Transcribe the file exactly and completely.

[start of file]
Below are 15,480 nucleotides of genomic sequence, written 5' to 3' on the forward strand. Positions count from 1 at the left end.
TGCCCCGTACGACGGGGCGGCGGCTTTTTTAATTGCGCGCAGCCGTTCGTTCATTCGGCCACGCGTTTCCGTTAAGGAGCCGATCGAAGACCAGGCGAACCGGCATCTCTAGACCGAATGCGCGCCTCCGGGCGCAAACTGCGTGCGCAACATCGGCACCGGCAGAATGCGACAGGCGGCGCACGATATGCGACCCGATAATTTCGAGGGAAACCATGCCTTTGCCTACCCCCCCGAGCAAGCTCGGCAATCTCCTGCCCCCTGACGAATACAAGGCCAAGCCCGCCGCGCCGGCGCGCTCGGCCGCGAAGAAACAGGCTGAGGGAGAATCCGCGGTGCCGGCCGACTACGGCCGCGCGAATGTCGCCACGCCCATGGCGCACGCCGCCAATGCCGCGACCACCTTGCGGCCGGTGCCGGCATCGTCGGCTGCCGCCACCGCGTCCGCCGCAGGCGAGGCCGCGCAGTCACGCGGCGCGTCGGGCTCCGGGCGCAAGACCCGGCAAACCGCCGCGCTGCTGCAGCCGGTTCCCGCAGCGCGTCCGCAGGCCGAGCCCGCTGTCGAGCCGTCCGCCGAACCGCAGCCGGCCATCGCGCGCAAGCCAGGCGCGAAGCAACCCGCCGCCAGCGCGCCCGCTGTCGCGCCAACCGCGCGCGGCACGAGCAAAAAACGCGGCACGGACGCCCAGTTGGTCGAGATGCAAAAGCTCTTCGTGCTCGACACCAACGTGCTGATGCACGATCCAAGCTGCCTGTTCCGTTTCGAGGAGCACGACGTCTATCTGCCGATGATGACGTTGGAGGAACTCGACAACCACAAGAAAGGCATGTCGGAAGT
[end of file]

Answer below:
Below are 15,480 nucleotides of genomic sequence, written 5' to 3' on the forward strand. Positions count from 1 at the left end.
TGCCCCGTACGACGGGGCGGCGGCTTTTTTAATTGCGCGCAGCCGTTCGTTCATTCGGCCACGCGTTTCCGTTAAGGAGCCGATCGAAGACCAGGCGAACCGGCATCTCTAGACCGAATGCGCGCCTCCGGGCGCAAACTGCGTGCGCAACATCGGCACCGGCAGAATGCGACAGGCGGCGCACGATATGCGACCCGATAATTTCGAGGGAAACCATGCCTTTGCCTACCCCCCCGAGCAAGCTCGGCAATCTCCTGCCCCCTGACGAATACAAGGCCAAGCCCGCCGCGCCGGCGCGCTCGGCCGCGAAGAAACAGGCTGAGGGAGAATCCGCGGTGCCGGCCGACTACGGCCGCGCGAATGTCGCCACGCCCATGGCGCACGCCGCCAATGCCGCGACCACCTTGCGGCCGGTGCCGGCATCGTCGGCTGCCGCCACCGCGTCCGCCGCAGGCGAGGCCGCGCAGTCACGCGGCGCGTCGGGCTCCGGGCGCAAGACCCGGCAAACCGCCGCGCTGCTGCAGCCGGTTCCCGCAGCGCGTCCGCAGGCCGAGCCCGCTGTCGAGCCGTCCGCCGAACCGCAGCCGGCCATCGCGCGCAAGCCAGGCGCGAAGCAACCCGCCGCCAGCGCGCCCGCTGTCGCGCCAACCGCGCGCGGCACGAGCAAAAAACGCGGCACGGACGCCCAGTTGGTCGAGATGCAAAAGCTCTTCGTGCTCGACACCAACGTGCTGATGCACGATCCAAGCTGCCTGTTCCGTTTCGAGGAGCACGACGTCTATCTGCCGATGATGACGTTGGAGGAACTCGACAACCACAAGAAAGGCATGTCGGAAGT